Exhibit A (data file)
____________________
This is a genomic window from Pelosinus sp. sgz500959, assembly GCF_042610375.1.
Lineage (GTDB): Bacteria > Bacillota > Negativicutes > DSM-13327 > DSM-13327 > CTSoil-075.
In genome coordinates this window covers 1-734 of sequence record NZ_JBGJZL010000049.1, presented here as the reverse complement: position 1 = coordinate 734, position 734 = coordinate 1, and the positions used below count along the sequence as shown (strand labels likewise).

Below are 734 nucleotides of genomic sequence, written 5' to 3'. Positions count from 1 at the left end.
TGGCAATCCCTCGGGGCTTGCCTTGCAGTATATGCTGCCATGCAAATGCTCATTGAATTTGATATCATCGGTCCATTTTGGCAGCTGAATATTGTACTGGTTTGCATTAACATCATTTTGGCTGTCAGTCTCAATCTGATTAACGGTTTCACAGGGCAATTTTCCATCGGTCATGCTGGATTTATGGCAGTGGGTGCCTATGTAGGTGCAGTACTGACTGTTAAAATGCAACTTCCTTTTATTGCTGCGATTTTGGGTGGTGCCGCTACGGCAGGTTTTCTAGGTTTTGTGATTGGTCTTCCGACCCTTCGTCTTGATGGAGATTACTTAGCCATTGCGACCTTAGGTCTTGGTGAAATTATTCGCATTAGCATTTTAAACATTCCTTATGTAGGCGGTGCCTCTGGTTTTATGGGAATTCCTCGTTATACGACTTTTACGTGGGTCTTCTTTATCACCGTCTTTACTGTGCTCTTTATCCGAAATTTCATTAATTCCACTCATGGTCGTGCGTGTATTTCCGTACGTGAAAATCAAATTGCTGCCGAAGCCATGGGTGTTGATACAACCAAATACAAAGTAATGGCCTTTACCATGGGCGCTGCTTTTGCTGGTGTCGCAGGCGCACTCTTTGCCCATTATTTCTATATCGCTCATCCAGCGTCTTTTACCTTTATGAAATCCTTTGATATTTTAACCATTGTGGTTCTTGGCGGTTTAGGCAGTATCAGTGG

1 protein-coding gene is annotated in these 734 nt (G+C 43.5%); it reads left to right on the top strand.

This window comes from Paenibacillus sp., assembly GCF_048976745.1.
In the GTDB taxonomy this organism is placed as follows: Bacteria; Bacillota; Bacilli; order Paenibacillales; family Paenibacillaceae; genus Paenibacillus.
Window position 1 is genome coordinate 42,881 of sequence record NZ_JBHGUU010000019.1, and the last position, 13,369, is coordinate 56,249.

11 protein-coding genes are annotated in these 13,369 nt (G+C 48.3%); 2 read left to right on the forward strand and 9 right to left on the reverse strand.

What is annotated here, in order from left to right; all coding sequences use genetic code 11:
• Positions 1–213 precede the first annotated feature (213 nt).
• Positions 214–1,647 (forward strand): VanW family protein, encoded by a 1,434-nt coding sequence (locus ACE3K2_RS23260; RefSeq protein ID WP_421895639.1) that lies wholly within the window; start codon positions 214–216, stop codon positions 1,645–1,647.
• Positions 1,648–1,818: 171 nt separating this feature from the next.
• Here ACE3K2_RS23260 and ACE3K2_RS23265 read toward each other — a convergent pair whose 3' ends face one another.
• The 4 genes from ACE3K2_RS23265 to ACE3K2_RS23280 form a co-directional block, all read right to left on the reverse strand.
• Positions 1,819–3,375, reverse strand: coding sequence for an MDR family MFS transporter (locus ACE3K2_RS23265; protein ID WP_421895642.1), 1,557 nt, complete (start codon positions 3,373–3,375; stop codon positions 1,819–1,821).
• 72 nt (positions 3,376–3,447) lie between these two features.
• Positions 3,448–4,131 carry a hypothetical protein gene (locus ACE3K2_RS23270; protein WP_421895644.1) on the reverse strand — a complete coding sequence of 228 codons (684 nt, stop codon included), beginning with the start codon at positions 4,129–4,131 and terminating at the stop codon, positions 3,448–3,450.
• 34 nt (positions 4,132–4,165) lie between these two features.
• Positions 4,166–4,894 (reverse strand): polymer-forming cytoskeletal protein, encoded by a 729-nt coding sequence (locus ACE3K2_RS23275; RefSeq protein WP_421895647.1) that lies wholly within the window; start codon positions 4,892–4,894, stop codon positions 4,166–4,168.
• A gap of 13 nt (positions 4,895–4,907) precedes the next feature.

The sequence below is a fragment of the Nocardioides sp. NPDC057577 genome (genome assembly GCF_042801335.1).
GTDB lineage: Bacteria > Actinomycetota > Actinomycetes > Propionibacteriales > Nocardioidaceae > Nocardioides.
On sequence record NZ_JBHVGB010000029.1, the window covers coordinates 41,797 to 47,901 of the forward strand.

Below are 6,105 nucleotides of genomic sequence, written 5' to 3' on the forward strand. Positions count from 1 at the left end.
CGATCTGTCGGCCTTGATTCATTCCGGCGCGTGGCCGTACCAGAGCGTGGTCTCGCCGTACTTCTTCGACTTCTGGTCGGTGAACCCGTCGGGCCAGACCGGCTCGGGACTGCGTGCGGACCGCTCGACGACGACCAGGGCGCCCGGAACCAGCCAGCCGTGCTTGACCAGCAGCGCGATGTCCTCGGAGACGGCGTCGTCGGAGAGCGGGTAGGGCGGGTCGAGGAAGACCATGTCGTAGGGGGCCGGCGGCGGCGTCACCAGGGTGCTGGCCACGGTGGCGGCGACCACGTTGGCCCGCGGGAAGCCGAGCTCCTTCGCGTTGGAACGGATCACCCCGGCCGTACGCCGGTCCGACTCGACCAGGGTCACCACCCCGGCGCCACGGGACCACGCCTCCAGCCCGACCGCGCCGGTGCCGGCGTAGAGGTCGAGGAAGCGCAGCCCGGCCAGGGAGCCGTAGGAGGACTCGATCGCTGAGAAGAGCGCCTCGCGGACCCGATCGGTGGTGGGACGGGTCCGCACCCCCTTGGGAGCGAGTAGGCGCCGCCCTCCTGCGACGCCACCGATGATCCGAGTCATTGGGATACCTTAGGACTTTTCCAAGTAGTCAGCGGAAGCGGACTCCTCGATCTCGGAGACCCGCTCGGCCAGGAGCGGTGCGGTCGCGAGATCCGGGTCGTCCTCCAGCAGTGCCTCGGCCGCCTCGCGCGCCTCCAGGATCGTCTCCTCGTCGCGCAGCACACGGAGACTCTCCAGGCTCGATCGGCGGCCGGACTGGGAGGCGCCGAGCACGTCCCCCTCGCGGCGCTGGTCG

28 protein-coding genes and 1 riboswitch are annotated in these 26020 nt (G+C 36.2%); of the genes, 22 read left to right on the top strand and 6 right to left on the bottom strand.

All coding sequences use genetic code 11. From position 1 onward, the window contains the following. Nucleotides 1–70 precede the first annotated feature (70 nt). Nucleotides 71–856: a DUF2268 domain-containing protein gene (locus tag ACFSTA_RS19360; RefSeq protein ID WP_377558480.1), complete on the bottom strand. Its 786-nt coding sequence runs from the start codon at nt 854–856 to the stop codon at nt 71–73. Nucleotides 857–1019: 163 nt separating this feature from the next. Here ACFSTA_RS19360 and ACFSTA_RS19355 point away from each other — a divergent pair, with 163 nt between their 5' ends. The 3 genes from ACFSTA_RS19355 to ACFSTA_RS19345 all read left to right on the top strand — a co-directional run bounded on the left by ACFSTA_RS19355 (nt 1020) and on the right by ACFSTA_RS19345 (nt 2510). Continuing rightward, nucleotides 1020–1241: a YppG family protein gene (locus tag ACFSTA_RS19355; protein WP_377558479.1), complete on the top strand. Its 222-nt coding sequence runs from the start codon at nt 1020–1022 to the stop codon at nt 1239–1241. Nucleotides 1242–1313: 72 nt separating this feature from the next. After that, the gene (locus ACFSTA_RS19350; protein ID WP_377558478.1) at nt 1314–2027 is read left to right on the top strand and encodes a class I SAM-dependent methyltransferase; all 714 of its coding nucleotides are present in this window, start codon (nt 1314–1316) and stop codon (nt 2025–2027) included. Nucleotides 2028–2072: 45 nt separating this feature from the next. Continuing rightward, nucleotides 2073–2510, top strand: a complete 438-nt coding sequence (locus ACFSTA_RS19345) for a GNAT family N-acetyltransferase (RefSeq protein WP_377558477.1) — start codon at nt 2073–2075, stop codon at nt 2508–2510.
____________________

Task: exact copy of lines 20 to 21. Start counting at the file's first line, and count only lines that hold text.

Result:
• 34 nt (positions 4,132–4,165) lie between these two features.
• Positions 4,166–4,894 (reverse strand): polymer-forming cytoskeletal protein, encoded by a 729-nt coding sequence (locus ACE3K2_RS23275; RefSeq protein WP_421895647.1) that lies wholly within the window; start codon positions 4,892–4,894, stop codon positions 4,166–4,168.